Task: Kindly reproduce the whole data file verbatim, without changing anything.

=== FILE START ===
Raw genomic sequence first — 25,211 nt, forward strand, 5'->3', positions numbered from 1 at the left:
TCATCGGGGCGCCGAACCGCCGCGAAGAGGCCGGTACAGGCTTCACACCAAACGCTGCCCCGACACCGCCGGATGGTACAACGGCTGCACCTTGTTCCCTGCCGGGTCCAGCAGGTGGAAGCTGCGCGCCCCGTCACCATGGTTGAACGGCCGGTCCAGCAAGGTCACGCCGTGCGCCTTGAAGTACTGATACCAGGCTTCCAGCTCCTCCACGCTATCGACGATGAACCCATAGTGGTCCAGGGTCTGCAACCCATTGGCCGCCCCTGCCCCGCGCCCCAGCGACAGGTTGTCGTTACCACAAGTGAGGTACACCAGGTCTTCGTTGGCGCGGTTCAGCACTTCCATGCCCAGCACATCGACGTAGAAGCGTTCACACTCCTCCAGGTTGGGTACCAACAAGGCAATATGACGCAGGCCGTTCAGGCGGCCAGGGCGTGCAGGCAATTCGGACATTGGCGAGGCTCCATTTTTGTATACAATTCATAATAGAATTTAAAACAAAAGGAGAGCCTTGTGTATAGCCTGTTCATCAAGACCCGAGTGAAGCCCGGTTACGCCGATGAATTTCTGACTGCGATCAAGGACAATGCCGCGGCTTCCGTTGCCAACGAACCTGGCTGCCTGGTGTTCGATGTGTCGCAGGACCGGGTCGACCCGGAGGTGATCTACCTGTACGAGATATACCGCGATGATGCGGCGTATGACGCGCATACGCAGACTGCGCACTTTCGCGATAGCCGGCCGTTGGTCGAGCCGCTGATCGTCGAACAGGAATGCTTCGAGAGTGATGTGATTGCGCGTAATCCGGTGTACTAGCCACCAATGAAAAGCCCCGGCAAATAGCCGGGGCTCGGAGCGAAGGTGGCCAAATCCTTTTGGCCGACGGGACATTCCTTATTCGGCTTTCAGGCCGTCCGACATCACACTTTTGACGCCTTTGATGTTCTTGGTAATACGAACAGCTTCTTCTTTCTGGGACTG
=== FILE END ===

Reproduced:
Raw genomic sequence first — 25,211 nt, forward strand, 5'->3', positions numbered from 1 at the left:
TCATCGGGGCGCCGAACCGCCGCGAAGAGGCCGGTACAGGCTTCACACCAAACGCTGCCCCGACACCGCCGGATGGTACAACGGCTGCACCTTGTTCCCTGCCGGGTCCAGCAGGTGGAAGCTGCGCGCCCCGTCACCATGGTTGAACGGCCGGTCCAGCAAGGTCACGCCGTGCGCCTTGAAGTACTGATACCAGGCTTCCAGCTCCTCCACGCTATCGACGATGAACCCATAGTGGTCCAGGGTCTGCAACCCATTGGCCGCCCCTGCCCCGCGCCCCAGCGACAGGTTGTCGTTACCACAAGTGAGGTACACCAGGTCTTCGTTGGCGCGGTTCAGCACTTCCATGCCCAGCACATCGACGTAGAAGCGTTCACACTCCTCCAGGTTGGGTACCAACAAGGCAATATGACGCAGGCCGTTCAGGCGGCCAGGGCGTGCAGGCAATTCGGACATTGGCGAGGCTCCATTTTTGTATACAATTCATAATAGAATTTAAAACAAAAGGAGAGCCTTGTGTATAGCCTGTTCATCAAGACCCGAGTGAAGCCCGGTTACGCCGATGAATTTCTGACTGCGATCAAGGACAATGCCGCGGCTTCCGTTGCCAACGAACCTGGCTGCCTGGTGTTCGATGTGTCGCAGGACCGGGTCGACCCGGAGGTGATCTACCTGTACGAGATATACCGCGATGATGCGGCGTATGACGCGCATACGCAGACTGCGCACTTTCGCGATAGCCGGCCGTTGGTCGAGCCGCTGATCGTCGAACAGGAATGCTTCGAGAGTGATGTGATTGCGCGTAATCCGGTGTACTAGCCACCAATGAAAAGCCCCGGCAAATAGCCGGGGCTCGGAGCGAAGGTGGCCAAATCCTTTTGGCCGACGGGACATTCCTTATTCGGCTTTCAGGCCGTCCGACATCACACTTTTGACGCCTTTGATGTTCTTGGTAATACGAACAGCTTCTTCTTTCTGGGACTG